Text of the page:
MODULE A – DAY TWO – PARKSVILLE 2019 SYMPOSIUM: “In the RDN part of the program, delegates will contribute to the visioning of the next decade of Drinking Water and Watershed Protection in the Nanaimo region,” states Julie Pisani, DWWP Coordinator, Regional District of Nanaimo
Note to Reader:
Click on PARKSVILLE SYMPOSIUM AGENDA to download a package that elaborates on the presentation topics in each of the four modules that comprise the program on each symposium day. Parksville 2019 is a call to action. Read together, the set of abstracts create a seamless storyline that is designed to inform delegates so that they will know what to expect on April 3-4 when they convene in Parksville.
MODULE A: “Getting It Right”: Make Better Land Use Decisions
Module A comprises two presentations. The first, by Kim Stephens, sets the stage for Day Two. He will introduce the Primer on the Ecological Accounting Process (EAP) to introduce the concept of “worth”.
The second, by Julie Pisani, is the feature presentation and a consultation opportunity. In her hour-long segment, delegates will contribute to the visioning of the next decade of Drinking Water and Watershed Protection in the Nanaimo region.
Value the ‘Water Balance Services’ Provided by Nature
“The worth of a creekshed is a package of ecological services made possible by the hydrology. Looking through the ‘worth lens’ leads to a fundamental shift in philosophy regarding how to value natural assets. Focus on the investment of resources (time and money) as well as aspirations of motivated stakeholders for maintenance and management of ecological (water balance) services,” states Kim Stephens, Executive Director of the Partnership for Water Sustainability in British Columbia.
“The Primer on the Ecological Accounting Process (EAP) – A Methodology for Valuing the ‘Water Balance Services’ Provided by Nature is the seventh in a series of guidance documents that form the basis for knowledge-transfer via the Georgia Basin Inter-Regional Education Initiative (IREI). The foundation document for the series is Stormwater Planning: A Guidebook for British Columbia, released in 2002.
“The Ecological Accounting Process has the potential to be a catalyst for action by local governments. EAP is one of the twin pillars of Sustainable Watershed Systems, through Asset Management. In contrast to an economic rationale, EAP is underpinned by a simple strategy: approach the problem from a social point of view. What does the community think its ecological assets and services are worth?“
To Learn More:
Download PRIMER ON ECOLOGICAL ACCOUNTING PROCESS: “The EAP methodology yields an asset value for the stream corridor. This value can then be used for budget purposes related to asset management,” stated Tim Pringle, EAP Chair, when the Partnership for Water Sustainability in BC released the 7th in the Beyond the Guidebook Primer Series (January 2019)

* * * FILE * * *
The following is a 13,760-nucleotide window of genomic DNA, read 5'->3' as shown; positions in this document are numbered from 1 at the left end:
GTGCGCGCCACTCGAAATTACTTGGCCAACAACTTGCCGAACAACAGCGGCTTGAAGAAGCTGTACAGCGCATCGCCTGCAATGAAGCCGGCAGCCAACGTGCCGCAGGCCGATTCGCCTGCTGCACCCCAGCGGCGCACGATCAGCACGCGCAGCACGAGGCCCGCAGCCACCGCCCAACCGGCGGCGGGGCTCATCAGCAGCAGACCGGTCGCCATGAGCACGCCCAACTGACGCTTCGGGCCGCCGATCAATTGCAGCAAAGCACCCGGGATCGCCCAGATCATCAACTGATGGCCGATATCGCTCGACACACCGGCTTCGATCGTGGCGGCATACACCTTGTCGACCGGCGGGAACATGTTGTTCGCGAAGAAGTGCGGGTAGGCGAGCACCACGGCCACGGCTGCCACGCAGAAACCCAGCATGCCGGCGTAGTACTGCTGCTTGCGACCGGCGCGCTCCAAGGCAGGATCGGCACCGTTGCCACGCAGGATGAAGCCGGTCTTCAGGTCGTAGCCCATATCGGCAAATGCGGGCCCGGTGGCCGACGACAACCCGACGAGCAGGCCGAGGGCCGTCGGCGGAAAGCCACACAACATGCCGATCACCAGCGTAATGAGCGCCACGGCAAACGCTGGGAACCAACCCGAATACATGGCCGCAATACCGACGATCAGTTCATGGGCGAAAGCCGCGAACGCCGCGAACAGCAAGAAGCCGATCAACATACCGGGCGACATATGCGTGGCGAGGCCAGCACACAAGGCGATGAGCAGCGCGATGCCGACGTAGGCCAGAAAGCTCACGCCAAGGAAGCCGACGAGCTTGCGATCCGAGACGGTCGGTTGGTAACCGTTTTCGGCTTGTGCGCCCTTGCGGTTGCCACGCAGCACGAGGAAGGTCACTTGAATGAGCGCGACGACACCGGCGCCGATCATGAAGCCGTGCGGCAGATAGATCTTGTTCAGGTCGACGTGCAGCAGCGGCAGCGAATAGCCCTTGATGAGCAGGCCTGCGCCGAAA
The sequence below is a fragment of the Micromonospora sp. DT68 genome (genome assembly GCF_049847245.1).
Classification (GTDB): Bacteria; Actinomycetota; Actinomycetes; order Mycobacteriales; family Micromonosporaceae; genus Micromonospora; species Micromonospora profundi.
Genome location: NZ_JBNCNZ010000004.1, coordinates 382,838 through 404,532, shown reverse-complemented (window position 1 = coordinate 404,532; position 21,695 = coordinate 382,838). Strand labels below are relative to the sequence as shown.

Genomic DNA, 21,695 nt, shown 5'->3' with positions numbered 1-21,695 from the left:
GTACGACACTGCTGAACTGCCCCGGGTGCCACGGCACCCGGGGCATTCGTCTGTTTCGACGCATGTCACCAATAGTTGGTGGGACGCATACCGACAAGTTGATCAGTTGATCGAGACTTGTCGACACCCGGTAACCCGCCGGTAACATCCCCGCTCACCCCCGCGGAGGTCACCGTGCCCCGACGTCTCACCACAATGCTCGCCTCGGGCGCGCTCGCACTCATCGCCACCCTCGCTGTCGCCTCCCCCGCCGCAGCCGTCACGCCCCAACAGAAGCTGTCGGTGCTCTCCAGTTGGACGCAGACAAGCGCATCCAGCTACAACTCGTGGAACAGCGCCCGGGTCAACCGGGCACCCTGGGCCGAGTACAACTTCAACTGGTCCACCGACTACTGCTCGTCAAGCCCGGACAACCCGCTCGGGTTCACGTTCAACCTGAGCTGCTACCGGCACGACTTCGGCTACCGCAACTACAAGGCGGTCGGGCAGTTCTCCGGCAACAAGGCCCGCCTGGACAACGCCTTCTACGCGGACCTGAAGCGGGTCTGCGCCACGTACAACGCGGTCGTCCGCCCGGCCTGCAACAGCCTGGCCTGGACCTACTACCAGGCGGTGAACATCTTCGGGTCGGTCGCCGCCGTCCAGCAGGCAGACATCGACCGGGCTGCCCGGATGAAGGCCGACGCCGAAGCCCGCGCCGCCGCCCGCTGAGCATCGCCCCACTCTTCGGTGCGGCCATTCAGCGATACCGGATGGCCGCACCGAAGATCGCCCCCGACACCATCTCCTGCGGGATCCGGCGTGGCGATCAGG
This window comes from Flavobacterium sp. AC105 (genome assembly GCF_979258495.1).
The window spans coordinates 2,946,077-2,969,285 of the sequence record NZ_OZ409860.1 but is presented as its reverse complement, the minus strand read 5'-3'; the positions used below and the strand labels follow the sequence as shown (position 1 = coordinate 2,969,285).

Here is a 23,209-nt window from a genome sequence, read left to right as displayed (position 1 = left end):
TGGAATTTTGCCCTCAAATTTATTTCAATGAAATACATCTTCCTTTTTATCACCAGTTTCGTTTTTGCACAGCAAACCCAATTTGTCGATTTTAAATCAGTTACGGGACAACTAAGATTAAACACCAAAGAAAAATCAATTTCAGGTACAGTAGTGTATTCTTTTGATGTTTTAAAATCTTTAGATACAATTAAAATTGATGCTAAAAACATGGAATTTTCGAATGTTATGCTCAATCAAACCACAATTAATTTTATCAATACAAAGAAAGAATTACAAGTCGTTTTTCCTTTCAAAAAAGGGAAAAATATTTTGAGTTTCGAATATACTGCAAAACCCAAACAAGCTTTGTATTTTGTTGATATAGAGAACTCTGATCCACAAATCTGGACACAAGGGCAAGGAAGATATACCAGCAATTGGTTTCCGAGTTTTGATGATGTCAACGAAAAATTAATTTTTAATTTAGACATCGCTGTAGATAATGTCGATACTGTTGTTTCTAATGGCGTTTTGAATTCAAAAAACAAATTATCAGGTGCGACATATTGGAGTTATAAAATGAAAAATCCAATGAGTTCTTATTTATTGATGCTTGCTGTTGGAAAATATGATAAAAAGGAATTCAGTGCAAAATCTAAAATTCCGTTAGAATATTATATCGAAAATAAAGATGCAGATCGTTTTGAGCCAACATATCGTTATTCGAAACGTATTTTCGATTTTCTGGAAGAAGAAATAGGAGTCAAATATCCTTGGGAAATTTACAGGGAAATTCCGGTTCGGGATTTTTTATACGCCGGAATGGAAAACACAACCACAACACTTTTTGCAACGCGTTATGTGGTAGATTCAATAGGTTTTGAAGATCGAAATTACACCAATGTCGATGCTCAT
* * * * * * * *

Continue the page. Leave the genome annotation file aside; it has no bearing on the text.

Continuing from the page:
Creating an Actionable Vision for the next 10 Years of Drinking Water and Watershed Protection
“Ten years ago, the RDN embarked on delivering a service never before established by a Regional District in BC. The Drinking Water and Watershed Protection (DWWP) function, approved by elector assent in 2008, has provided water-related education and outreach, water data collection, science and monitoring, and water policy advocacy and planning support, for the past decade with marked accomplishments and certain challenges,” states Julie Pisani, DWWP Coordinator, Regional District of Nanaimo.
“In 2019, the RDN is updating our Action Plan for DWWP to incorporate learnings from the implementation thus far, and integrate elements that will be the focus of an actionable vision for the next decade and more. Parksville 2019 is a ‘sharing & learning’ opportunity that will help inform the DWWP Action Plan update.
“The first decade of the Plan (2009-2018) built a strong foundation of public outreach and science. The focus moving into the next operational period is using awareness and data to inform water policy and planning. The desired outcome: get it right and make better land use decisions!”
A Truly Regional Function
“An important aspect of the DWWP program is that it is regional in nature, with a focus on the natural boundaries of watersheds and aquifers to frame program activities, rather than political boundaries,” emphasizes Julie Pisani. “All four member municipalities and all seven Electoral Areas are partners in this region-wide function, recognizing the water does not conform to jurisdictional lines. Protecting and planning for our water requires a high level of collaboration.”
To Learn More:
Download PARKSVILLE SYMPOSIUM AGENDA.
To read the consolidated story of all four modules on Day Two, click on RESTORATIVE LAND DEVELOPMENT: Parksville 2019 Symposium organizing committee releases the Detailed Agenda for Day Two (April 4) – “Getting It Right by Making Better Land Use Decisions”.